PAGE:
"If a man knows not what harbor he seeks, any wind is the right wind." - Lucius Annaeus Seneca
"One will weave the canvas; another will fell a tree by the light of his ax. Yet another will forge nails, and there will be others who observe the stars to learn how to navigate. And yet all will be as one. Building a boat isn’t about weaving canvas, forging nails, or reading the sky. It’s about giving a shared taste for the sea, by the light of which you will see nothing contradictory but rather a community of love." - Antoine de Saint-Exupéry
What might these two well-known ocean-going quotations have to do with coaching? At first blush, maybe motivation; and I've definitely used these to talk about that topic. But this time, I want to use them to illustrate an important idea in practice planning and coach development.
A common question that less-experienced coaches often ask their more-experienced peers is, "can you give me a drill to get better at x?" A common response to this question is an eye roll (hopefully imagined, rather than actual) that reveal the exasperation with having to answer what feels like the same question again and again. What creates this dynamic? In my opinion, it arises because less-experienced coaches (let's call them novices) tend to be more comfortable following recipes while more-experienced coaches (let's call them experts) have learned to be comfortable acting like chefs, for whom recipes are secondary to a deep understanding of the craft. We recognize that it isn't very fair to expect novices to think the same way as experts. So the challenge, in my mind, is for experts to help novices move along the path to expertise more quickly and, hopefully, more painlessly. And that's where the quotations come in.
Seneca reminds us that having a goal is vital to how we go about many things in life. Coaches are creators of learning environments so we have to know what we want players to learn in any given session, game, or drill. The learning goals we set are one part of the distinction between novices and experts. Novices tend to set very proximal and reactionary goals, driven by what they noticed was bad recently or which new thing has caught their attention. Experts tend to set learning goals based on development, they are always thinking about what is best for the overall progress of players and systems. Novice thinking, in this regard, can be simplified to "how do I get them to stop/start doing x?" while expert thinking can be simplified to "how do I help them move from where they are towards a more-distant goal?"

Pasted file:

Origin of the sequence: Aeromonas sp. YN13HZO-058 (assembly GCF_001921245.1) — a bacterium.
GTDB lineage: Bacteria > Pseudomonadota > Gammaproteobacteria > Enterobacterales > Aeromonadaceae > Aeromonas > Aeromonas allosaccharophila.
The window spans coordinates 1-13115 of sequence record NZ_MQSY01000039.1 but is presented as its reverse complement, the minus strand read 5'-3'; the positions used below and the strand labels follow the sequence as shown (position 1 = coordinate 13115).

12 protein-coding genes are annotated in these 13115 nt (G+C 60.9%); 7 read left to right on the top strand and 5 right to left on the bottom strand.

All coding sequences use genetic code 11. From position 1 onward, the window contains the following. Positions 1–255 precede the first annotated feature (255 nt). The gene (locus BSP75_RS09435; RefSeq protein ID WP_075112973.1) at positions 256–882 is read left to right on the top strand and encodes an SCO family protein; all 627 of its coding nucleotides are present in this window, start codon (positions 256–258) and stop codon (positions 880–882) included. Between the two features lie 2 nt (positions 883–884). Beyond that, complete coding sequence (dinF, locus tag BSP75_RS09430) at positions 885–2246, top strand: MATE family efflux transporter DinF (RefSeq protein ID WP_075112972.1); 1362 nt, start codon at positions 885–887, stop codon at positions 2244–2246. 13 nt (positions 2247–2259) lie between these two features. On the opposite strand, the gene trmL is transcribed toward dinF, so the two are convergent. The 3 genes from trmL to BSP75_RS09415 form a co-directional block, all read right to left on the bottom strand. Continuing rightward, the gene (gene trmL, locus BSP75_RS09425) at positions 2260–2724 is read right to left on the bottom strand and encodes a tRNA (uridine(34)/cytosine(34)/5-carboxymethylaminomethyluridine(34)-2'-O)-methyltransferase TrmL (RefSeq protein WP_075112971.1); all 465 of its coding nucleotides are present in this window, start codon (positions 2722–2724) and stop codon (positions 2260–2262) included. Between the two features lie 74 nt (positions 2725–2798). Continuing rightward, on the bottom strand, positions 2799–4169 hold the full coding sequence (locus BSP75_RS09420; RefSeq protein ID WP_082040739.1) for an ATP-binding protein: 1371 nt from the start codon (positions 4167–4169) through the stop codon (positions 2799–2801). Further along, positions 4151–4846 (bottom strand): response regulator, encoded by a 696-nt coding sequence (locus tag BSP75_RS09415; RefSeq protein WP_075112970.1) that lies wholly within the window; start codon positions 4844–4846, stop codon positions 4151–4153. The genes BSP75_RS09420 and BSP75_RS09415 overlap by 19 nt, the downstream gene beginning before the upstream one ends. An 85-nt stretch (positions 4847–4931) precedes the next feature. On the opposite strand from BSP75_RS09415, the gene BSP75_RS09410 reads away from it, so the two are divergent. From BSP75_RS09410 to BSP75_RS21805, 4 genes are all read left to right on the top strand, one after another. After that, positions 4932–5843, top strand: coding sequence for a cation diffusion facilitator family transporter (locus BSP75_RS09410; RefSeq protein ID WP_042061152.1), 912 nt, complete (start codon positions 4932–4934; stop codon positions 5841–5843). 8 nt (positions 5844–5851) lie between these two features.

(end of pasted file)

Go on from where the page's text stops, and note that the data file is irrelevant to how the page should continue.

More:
The difference, then, is not the presence or absence of goals but the kinds of goals that each coach sets. This is part of the tension that arises from the common question-asking I described above. Novices are asking questions with immediate, clear-cut answers and experts, their minds awash in context and nuance, are reticent to give the kinds of answers that the novices are seeking. So Seneca's lament, for us, is about not sharing goals rather than not having any. Experts can give many different answers, many different drills that satisfy the novice's question. Any wind is the right wind because the expert likely assumes a goal that may or may not match what the novice had in mind but may be unable to articulate. But there are better ways to navigate these conversations that honor both the novice's question as well as the expert's desire to develop.
We must work to establish shared goals in conversations between novices and experts and we do this through dialogue. The expert can open by inviting the novice to share, "tell me more about why x matters to you and your players." The expert can narrate their thought process for the novice and help the novice develop their own internal dialogue. The conversation can now grow beyond short-term thinking, it no longer has to be confined to discussion only of what are the players doing and what do they need to do. The expert can help the novice see that there are questions and concerns that establish a framework within which players are being challenged to grow not just from point to point, but along a larger trajectory that extends beyond those points in both directions. It's not only that players should be able to perform a certain skill, but also that the skill fits into the larger context of the game as it is played at their level as well as how the game will be played as the players continue to develop.